Anyone Getting a Fair Hearing in Your Practice?
by Sally McKenzie CEO
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The whir of the instruments, the ringing telephone, the chatter of staff and patients, the din of the dental practice can become something you just learn to tune out. Unfortunately, you may also be tuning out some of the most important “noise” in your office, the comments, conversations, and discussions among your team and your patients.
Sure, we’ve all been told to listen carefully, don’t interrupt, pay attention to what’s being said. But in the busyness of the dental practice, there’s simply so much to get done that taking the time to really listen is something we like to think we’re doing but often aren’t.
Most likely you’ve been a part of many “conversations” in which you’re busy telling your story only to have the other person jump in the second you pause to take a breath and seize control of the conversation with an account of something similar that happened to them, or to give you an unsolicited “solution” to your “problem.” Chances are also very good that you’ve committed the exact same offense.
Today, real listening is in scarce supply, a casualty of a culture that is perpetually on the run. Seldom do we stop to carefully consider what the other person is actually saying, ponder their situation, or really evaluate their concerns. We’ve substituted listening with “sprint hearing.” We hear the first few sentences of a conversation and think that we have all the information we need to sprint to the finish and leap in with a response.
At the first barely audible pause, we spill out all our knowledge on the subject, sure that we will blow the other person away with how quickly we were able to get to the crux of their issue and offer a solution. We’ve heard what we wanted to hear or expected to hear, but not necessarily what was really said.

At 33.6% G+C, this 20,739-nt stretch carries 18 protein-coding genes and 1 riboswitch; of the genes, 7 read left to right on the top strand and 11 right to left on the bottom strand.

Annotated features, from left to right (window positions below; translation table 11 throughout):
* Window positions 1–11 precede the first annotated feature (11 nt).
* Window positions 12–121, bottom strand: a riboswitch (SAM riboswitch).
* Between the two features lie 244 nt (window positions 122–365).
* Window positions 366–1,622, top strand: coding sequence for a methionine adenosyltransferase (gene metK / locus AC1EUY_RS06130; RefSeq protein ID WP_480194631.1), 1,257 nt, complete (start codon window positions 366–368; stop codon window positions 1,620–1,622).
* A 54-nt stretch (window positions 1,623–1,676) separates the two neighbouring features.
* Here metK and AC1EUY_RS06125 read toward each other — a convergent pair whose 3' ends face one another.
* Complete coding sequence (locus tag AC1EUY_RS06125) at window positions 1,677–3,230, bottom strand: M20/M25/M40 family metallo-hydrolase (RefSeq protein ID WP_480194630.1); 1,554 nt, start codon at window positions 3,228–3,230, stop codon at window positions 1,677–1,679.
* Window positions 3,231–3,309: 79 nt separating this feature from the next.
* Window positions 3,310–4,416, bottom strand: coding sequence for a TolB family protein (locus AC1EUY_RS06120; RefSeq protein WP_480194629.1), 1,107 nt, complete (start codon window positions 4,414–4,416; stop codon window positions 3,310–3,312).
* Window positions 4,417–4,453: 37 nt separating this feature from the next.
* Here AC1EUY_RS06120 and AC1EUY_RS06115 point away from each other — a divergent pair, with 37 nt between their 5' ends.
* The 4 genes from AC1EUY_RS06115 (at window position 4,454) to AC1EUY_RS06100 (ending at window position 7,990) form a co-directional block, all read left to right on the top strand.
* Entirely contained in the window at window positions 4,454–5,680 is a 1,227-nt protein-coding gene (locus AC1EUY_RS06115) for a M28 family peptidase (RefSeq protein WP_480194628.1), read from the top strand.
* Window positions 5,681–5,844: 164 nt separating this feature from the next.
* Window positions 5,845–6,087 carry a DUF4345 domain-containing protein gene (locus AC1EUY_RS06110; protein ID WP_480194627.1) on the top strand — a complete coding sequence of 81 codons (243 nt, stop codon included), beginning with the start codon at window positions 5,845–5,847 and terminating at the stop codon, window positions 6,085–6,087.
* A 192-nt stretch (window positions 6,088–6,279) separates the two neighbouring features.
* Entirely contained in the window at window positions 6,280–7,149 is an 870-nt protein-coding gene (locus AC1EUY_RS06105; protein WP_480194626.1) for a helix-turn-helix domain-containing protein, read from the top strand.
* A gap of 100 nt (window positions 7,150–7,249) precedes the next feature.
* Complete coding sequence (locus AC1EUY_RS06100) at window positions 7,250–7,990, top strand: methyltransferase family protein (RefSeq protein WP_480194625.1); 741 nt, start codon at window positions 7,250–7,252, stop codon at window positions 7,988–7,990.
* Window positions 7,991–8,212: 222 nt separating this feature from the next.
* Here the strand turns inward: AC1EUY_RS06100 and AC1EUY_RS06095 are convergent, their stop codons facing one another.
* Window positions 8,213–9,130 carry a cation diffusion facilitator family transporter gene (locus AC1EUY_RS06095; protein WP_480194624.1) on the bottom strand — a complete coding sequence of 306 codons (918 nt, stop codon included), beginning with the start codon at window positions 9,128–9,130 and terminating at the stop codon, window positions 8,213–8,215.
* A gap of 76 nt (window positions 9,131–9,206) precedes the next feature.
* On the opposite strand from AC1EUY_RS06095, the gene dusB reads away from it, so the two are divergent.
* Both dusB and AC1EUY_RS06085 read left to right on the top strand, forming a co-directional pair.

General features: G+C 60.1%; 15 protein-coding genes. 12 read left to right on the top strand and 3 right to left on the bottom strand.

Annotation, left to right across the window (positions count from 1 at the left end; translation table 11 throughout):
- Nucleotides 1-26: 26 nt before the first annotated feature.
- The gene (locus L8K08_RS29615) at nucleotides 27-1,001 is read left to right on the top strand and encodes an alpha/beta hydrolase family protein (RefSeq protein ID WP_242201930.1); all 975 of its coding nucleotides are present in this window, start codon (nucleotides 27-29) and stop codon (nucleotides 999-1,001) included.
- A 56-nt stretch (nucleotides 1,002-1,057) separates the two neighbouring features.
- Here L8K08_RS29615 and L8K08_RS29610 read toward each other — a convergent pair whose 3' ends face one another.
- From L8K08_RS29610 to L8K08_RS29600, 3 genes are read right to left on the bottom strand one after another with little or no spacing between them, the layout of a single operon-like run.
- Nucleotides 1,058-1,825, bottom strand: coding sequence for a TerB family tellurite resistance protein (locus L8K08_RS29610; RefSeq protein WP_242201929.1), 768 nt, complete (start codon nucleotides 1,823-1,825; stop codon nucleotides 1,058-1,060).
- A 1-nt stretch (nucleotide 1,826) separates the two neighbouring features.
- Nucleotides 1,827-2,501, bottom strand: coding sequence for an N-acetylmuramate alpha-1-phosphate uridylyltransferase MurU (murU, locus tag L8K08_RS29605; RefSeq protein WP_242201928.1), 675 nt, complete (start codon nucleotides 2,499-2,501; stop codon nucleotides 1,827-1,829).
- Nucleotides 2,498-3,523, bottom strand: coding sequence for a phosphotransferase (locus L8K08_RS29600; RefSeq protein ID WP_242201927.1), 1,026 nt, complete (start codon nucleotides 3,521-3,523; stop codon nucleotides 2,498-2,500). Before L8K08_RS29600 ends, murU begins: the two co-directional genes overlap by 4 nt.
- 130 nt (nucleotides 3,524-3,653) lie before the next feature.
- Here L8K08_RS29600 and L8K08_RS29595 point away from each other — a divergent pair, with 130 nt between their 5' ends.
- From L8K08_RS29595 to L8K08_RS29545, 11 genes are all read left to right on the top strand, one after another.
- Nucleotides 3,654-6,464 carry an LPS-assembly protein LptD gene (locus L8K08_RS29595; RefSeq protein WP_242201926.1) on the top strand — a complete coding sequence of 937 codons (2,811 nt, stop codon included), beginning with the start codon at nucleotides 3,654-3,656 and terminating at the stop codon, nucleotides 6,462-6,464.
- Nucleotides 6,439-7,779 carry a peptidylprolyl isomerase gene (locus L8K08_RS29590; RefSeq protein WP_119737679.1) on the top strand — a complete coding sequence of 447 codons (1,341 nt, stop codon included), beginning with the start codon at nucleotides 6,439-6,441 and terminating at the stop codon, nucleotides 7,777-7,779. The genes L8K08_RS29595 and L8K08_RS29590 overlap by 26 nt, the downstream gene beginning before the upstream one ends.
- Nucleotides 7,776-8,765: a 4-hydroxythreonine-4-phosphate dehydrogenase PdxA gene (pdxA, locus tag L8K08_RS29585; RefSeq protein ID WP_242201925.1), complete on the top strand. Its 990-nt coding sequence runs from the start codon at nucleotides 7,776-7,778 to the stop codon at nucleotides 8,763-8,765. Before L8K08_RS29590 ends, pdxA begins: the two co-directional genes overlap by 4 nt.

How good a listener are you, really? Pick a day next week and try out the following listening tips. What you discover may surprise you.
- Shut up. You simply have to control your urge to speak until the other person is finished.
- Don’t think about how you are going to respond while the other person is speaking or you’ll miss important information that may prompt a completely different response than the one you’re rehearsing in your head.
- Look at the other person when they are speaking. Don’t straighten your desk, arrange the instruments, wipe down the counters, or anything else that distracts you or appears to distract you from what the other person is saying. Your eyes should be on the person speaking to you unless you’re looking down to take careful notes of what they are saying.
- Watch your body language. If you look away, raise your finger to make a point, glance at the door, peek at your watch, the other person will notice and feel you are not engaged in what they are telling you.
- Ask questions before you give answers. Make sure you fully understand what you’re being told. Seek clarification. Paraphrase what you believe you’ve heard, particularly if the person is upset or irritated. This helps the speaker feel you are truly listening to what they have to say.
- Stick to the subject at hand. If Mrs. Jones is telling you that her tooth started hurting during her son’s high school soccer match last weekend, resist the urge to chime in and ask her how the team did. Otherwise the topic can quickly get off track as Mrs. Jones digresses into talking about what a great match it was and may not remember or have the opportunity to convey important information about her symptoms.
- Separate your personal situation from the discussion. If you’re tired, not feeling well, upset about something else that is going on in the office or your personal life, it’s very easy to be distracted and not fully engaged in the conversation. Looking the person in the eye and note taking can be very useful tools in forcing you to be fully present in the moment.
Pay attention to how well you’re actually listening to others – your team, your colleagues, and especially your patients. Chances are that up until now, you haven’t heard the full story.
Interested in speaking to Sally about your practice concerns? Email her at email@example.com.
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